However, don’t forget to set your rules. No more than five children at each zone. And two helping monitors per zone, who help to set up the zone at the beginning of break and clear it away after. Resources must stay on the mats, otherwise the zone doesn’t come out the following day. As ever, make sure any new initiatives are fully explained the day before they are introduced. Go over the rules and expectations and explain what happens if they are not followed. Implement this idea in all year groups including years 5 and 6.

Play calming music

The transition from playtime to lesson time can be hard for some children. To suddenly be expected to sit and concentrate when their heart rate and energy is so high from running around can be a big ask. Introducing relaxing music five minutes before playtime is over can help to bring energy levels down and refocus minds. Try a stereo player or portable speaker.

Explain to the children that when they hear the music it means that there are just five minutes of the break left. Ask them to make their way to the line up area and sit down in their lines to listen to the final two minutes of the music. This will help with the transition back to the classroom and could be a brilliant routine for each day.

Relaxation drop-ins

In today’s society, it is unlikely that children are getting much time to just be still and content with quiet time. In fact they have so many fast pace, instantly gratifying devices at their disposal that often the concept of resting, thinking and reflecting are lost. This is a disadvantage for any child, but even more so for those already struggling with their internal states.

Consider asking teachers or support staff to volunteer 10 minutes at dinner time to lead some relaxation sessions a few times a week. Children can sign up/be chosen to visit the relaxation room during break or dinner. Or maybe you prefer to run a drop-in session where children can decide whether they want to come by themselves. Choose a calm quiet space in school, play some relaxing music, ask the children to sit in a circle and do some short breathing exercises with them, followed by a calming meditation (you can find meditations in the free resource section of my website).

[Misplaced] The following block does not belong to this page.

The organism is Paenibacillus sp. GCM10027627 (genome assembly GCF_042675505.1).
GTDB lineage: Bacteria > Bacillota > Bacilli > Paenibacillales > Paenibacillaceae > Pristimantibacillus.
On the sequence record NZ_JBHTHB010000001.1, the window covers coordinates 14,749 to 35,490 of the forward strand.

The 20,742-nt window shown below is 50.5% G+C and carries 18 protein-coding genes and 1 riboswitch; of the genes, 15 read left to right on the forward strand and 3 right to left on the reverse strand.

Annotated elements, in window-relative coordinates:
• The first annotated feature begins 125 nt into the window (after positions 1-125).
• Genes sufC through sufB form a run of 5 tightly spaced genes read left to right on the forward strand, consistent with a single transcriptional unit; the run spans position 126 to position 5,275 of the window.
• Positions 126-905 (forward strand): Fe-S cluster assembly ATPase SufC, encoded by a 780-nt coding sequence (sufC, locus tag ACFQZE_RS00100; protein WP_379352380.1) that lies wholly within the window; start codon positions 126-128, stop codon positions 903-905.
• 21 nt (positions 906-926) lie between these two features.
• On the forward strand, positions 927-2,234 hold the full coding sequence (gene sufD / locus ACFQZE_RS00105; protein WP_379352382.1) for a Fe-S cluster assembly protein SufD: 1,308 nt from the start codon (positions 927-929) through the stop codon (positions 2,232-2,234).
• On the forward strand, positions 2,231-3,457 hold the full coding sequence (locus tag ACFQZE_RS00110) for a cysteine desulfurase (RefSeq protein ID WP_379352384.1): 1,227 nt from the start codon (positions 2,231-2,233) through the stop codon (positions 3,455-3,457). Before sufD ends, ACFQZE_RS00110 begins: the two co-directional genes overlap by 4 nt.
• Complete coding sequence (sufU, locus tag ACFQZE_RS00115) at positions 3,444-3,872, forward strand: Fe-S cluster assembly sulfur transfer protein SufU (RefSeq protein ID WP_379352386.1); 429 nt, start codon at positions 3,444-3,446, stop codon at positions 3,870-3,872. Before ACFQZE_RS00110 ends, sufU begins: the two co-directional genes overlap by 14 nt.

Your meditations can cover a range of topics to help teach the children more about being purposeful with their thoughts. For example, you could do one on feeling happy/feeling connected to others/finding strength. The power of visualisation can have a great impact on their sense of self.

Offering relaxation time communicates to the children that self-regulation, self-reflection and mindfulness are important skills to develop. Through delivering these short sessions you are helping develop the children’s own skillset with regard to wellbeing as well as helping them to manage their internal state for that particular day. 

  • Shahana Knight is a qualified play therapist and director at TPC Therapy. The advice offered here is linked to her Therapeutic Teaching Programme. Visit her website at www.tpctherapy.co.uk and to read her previous articles for Headteacher Update, go to http://bit.ly/2yRMvdf

Further information

To access the free resources from TPC Therapy, visit http://www.tpctherapy.co.uk/resources/free-resources/teachers